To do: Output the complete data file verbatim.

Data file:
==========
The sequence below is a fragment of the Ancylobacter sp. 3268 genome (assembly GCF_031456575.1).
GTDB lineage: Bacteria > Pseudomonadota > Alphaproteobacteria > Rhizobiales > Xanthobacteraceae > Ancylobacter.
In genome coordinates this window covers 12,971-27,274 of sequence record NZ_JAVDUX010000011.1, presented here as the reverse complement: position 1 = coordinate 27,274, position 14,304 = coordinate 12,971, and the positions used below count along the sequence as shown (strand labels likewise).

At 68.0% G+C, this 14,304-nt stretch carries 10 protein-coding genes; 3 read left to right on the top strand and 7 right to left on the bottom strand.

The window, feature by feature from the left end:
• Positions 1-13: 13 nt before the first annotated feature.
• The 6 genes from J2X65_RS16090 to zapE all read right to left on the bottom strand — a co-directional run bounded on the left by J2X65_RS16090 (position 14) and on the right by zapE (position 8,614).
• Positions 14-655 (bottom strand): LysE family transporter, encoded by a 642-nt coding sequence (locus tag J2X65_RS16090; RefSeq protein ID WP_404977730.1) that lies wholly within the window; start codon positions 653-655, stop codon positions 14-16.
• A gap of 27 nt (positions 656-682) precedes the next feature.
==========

The sequence below is a fragment of the Ancylobacter sp. 3268 genome (assembly GCF_031456575.1).
GTDB lineage: Bacteria > Pseudomonadota > Alphaproteobacteria > Rhizobiales > Xanthobacteraceae > Ancylobacter.
In genome coordinates this window covers 12,971-27,274 of sequence record NZ_JAVDUX010000011.1, presented here as the reverse complement: position 1 = coordinate 27,274, position 14,304 = coordinate 12,971, and the positions used below count along the sequence as shown (strand labels likewise).

At 68.0% G+C, this 14,304-nt stretch carries 10 protein-coding genes; 3 read left to right on the top strand and 7 right to left on the bottom strand.

The window, feature by feature from the left end:
• Positions 1-13: 13 nt before the first annotated feature.
• The 6 genes from J2X65_RS16090 to zapE all read right to left on the bottom strand — a co-directional run bounded on the left by J2X65_RS16090 (position 14) and on the right by zapE (position 8,614).
• Positions 14-655 (bottom strand): LysE family transporter, encoded by a 642-nt coding sequence (locus tag J2X65_RS16090; RefSeq protein ID WP_404977730.1) that lies wholly within the window; start codon positions 653-655, stop codon positions 14-16.
• A gap of 27 nt (positions 656-682) precedes the next feature.